Caregiving from an Evidence-Based Perspective

November is National Family Caregivers Month. While caregiving can be a very rewarding experience, caregivers are at risk of fatigue, increased stress, and other negative health consequences. One way to help reduce the stressors faced by caregivers is to learn about and employ helpful tools and resources.

At this year’s annual Home and Community Based Services national conference, a number of sessions addressed the need to support family and informal caregivers of people with chronic conditions and disabilities.  While there have been many studies tracking hours and activities with self-reporting logs kept by the caregivers, researchers associated with the Atlas of Caregiving have been taking a more objective approach, using today’s mobile technology to provide additional documentation and perspective.

The Atlas researchers have been tracking about a dozen families of individuals with chronic, complex care needs, including stroke and other neurological disorders.  The tracking includes technology like wearable exercise and heart rate monitors, motion sensors, weather stations to track home temperature and other atmospheric levels, GPS location trackers, and wearable cameras, in addition to traditional written logs and diaries.

The data showed that families and others were devoting significantly more time and energy into worrying about or providing care than they recognized. In many cases, there were also additional family members or individuals involved in the caregiving process beyond the traditional model of “a caregiver, a care recipient, and doctors.” The increased time and energy associated with caregiving, in addition to the trend towards having more than one family member or individual assisting with care is reflective of the complex nature of arranging for and providing care.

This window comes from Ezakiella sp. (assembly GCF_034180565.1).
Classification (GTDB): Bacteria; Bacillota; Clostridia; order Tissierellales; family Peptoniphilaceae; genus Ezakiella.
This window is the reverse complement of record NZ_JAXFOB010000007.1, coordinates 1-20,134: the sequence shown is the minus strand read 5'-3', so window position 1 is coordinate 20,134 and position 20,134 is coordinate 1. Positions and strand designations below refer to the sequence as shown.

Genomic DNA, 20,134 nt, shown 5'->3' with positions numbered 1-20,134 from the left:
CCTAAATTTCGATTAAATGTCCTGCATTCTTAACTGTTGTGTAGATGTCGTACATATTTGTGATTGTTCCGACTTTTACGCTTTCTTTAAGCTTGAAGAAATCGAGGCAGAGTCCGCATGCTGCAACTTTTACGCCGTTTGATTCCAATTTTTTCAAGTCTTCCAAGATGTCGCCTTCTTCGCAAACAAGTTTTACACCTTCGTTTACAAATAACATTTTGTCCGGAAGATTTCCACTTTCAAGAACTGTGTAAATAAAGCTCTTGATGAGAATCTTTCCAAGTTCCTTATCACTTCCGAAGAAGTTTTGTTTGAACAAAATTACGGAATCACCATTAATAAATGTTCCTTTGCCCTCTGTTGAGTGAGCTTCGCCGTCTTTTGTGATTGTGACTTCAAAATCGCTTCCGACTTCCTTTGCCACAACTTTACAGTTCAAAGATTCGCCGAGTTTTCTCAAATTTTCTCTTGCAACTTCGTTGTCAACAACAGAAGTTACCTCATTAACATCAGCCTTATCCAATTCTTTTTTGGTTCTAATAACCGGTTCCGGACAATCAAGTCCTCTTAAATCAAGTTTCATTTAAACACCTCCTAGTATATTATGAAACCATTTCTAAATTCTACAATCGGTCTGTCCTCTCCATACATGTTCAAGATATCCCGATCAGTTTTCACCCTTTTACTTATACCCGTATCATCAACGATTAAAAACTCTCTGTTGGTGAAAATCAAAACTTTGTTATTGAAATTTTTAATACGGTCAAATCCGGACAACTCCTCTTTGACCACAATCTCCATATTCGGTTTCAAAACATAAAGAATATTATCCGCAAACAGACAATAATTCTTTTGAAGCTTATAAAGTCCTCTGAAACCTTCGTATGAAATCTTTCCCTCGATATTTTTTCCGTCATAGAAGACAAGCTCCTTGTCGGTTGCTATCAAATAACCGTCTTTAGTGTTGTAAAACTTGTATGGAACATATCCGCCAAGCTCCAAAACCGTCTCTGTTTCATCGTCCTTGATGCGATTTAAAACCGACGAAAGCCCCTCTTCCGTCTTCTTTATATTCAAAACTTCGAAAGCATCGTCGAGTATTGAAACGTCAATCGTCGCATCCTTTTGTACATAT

The researchers are using their preliminary findings to develop tools to help caregivers. One is the Care Map, a map showing the location of the individuals needing care and their families, friends and professionals who provide care. Their research shows that this simple approach was a powerful tool for the caregivers and care receivers.  While the beta version is a pencil and paper map drawn by hand, they are working on an electronic tool. Here is a summary of how to draw a Care Map:

  • In the center of the paper, draw a home circle where the individual lives and sketch in stick figures of those who live there, including all family members and pets.
  • In the next circle out, sketch family, friends, home aides, healthcare professionals, rehab centers, and others involved in helping the individual, who are located nearby.
  • Next, draw those located within a two-hour drive and those beyond two hours away.
  • Then, show how often these individuals are involved, using heavy lines for daily, dashed lines for weekly or monthly, and dotted lines for occasionally.  
  • Include the amount of caregiving the person with the disability provides to him or herself and to others, including other family members and pets.

The Atlas of Caregiving website has a helpful video on how to draw the Care Map, and a list of tips on how to use it. These include how to recognize additional family, friends, and other resources that might be back-up support.